Professor Ben Saul
Standing Up for Justice in War
With the focus on military goals in Syria and Iraq, pursuing criminal accountability for atrocities by the many warring parties has been dangerously neglected.
Dr Charles Clift
The WHO's New Electoral Format Could Be a Model for Other UN Agencies
Even with its limited reforms, the UN health agency's new and more transparent process for choosing its director-general should improve the quality of elections and leadership.
New Troop Deployments Signal NATO Commitment to Baltics
The new defensive measures will be an important step towards reducing Russia’s opportunities for causing disruption.
Britain’s Economic Future Will Be Decided at Home
The intense focus on the post-Brexit trading relationship with the EU misses a crucial point: the UK’s economic prosperity depends on it raising its game in areas, such as education, over which Brussels has no sway.
Dr Nigel Gould-Davies
What to Know About Thailand’s Royal Transition
Nigel Gould-Davies sketches out how the country is reacting to the death of King Bhumibol and what comes next for Thai politics.
Professor Kerry Brown
Is Xi Jinping Hoarding Power at the ‘Core’?
Not quite. The latest of Xi’s many titles still places him firmly in a structure of collective leadership.
The Rt Hon Lord Williams of Baglan
The United States’ Faltering Pivot to Asia
One of the most dramatic instances of a declining US influence has been the Philippines under its current president Rodrigo Duterte.
CITES Conference Marks Major Breakthrough in Battle Against Endangered Rosewood Trade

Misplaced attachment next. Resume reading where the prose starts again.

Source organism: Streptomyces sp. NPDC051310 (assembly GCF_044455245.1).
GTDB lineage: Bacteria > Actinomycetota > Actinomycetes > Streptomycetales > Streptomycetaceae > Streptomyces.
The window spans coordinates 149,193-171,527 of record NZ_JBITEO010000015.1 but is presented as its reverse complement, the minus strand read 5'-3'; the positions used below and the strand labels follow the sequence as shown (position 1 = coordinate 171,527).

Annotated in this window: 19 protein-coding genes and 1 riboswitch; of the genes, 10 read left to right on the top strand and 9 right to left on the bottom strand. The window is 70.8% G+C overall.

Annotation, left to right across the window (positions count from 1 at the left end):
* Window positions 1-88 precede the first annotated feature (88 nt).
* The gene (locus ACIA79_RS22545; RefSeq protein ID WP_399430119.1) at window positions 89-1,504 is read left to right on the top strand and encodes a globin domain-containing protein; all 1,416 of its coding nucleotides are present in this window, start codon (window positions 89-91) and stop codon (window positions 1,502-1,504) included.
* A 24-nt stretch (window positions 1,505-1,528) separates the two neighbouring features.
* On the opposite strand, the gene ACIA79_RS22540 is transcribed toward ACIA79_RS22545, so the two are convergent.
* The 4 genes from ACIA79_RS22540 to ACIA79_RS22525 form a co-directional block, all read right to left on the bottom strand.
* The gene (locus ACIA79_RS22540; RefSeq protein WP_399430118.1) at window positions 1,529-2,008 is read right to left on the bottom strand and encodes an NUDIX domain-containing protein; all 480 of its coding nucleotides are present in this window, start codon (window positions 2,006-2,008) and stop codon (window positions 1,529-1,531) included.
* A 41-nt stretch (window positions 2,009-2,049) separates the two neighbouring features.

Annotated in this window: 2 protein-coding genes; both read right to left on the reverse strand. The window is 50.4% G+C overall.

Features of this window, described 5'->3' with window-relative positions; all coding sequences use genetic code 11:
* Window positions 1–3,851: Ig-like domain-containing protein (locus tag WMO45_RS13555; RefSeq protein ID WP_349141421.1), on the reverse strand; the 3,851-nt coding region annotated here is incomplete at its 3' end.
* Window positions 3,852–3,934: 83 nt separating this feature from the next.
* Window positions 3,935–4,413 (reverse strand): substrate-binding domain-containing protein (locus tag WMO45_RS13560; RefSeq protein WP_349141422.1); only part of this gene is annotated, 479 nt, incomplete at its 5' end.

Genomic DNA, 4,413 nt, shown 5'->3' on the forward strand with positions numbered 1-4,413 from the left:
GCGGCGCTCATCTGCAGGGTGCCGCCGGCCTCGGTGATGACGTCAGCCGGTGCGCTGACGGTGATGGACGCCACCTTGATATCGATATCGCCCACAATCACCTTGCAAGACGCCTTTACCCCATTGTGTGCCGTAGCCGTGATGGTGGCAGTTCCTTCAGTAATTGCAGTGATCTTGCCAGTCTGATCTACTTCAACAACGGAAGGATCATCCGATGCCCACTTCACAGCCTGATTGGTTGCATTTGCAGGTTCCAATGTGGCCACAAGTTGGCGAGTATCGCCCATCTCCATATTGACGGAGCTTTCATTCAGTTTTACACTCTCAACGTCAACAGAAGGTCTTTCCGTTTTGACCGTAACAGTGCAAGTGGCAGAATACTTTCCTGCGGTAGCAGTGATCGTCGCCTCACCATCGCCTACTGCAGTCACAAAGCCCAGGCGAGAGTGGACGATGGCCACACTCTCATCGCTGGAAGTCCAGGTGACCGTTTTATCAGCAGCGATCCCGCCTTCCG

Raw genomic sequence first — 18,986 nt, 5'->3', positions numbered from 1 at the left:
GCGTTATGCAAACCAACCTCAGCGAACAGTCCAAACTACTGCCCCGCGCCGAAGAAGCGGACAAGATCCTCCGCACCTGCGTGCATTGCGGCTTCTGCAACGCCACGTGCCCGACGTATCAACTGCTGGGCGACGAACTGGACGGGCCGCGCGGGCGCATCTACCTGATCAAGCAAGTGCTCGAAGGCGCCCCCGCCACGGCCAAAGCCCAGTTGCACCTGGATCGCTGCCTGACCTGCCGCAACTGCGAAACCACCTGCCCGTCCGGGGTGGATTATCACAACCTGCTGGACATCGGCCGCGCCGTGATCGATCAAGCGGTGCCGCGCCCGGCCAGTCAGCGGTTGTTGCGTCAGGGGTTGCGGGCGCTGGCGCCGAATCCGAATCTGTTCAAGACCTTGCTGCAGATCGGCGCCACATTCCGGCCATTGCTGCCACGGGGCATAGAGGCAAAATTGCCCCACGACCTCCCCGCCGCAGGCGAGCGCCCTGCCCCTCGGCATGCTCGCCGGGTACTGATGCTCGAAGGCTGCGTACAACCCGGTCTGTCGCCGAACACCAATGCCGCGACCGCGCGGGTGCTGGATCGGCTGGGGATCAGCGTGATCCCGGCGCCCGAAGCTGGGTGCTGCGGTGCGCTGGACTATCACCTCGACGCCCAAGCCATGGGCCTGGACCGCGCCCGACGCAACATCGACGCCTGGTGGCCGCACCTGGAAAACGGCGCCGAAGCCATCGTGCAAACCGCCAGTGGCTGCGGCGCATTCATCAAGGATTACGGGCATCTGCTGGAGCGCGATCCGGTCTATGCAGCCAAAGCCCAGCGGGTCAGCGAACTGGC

New controls on rosewood and an agreement by CITES parties on legal acquisition findings could fill the gap that allows illegal trade of endangered timber species to flourish.
Inequality Defines the American Election
The gap between the haves and have-nots will be the defining economic challenge for the next US president.
What Would Victory in Mosul Look Like?
It is not that there is no plan for the day after. It is that there are too many.
Sanctions Can Expose Putin’s Foreign Policy Contradictions
Moscow’s actions in Syria are set to harden the EU’s position on sanctions over Ukraine. The EU should take this opportunity to make them more effective.
Businesses Are Chipping Away at Sanctions in Crimea and Donbas
The EU and the US must close existing loopholes in the sanctions regime and upgrade compliance measures.
Ethiopian Politics Beyond the Vanguard?
It is possible that after 25 years of power, the ruling coalition will have to reconsider their role and their understanding of the population, and their relationship to the body politic.
Dr Paola Subacchi
Fall in Pound Shows Sovereignty’s Limits
Sterling’s troubles are a reminder that foreign investors have an indirect say – and interest – in how a country is managed.
On African Coastlines, Prosperity and Security Go Together
Africa’s leaders must see their marine space as important for its economic potential, not just as a security threat.
Dr Claire Spencer
Morocco’s Missing Youth
Low rates of youth voting in the recent general election reflect the absence of young people’s social and economic concerns in the country’s politics.
Rana Marcel Khalaf
Syria: Destruction of Civil Society Means Dictatorship, Extremism and Displacement
The void in governance in Syria caused by the conflict has enabled a previously oppressed civil society to rise. Now this new society is under threat. Sustained commitment from the international community is required.
The Rt Hon Lord Williams of Baglan
Why the New Secretary General of the United Nations Defies Expectations
In selecting Antonio Guterres, many members of the Security Council were acutely aware that migration and refugee issues are likely to continue to dominate the international agenda in the coming years.
Professor David Heymann CBE
New Vaccines Are Essential to Fighting Antimicrobial Resistance
Following a landmark UN meeting, the role vaccine development can play in addressing the threat of AMR must not be neglected.
UK's Pursuit of Extremism Is Lost in Translation
The British government’s focus on nonviolence is meant to champion democratic values, but authoritarian states are using it to do just the opposite.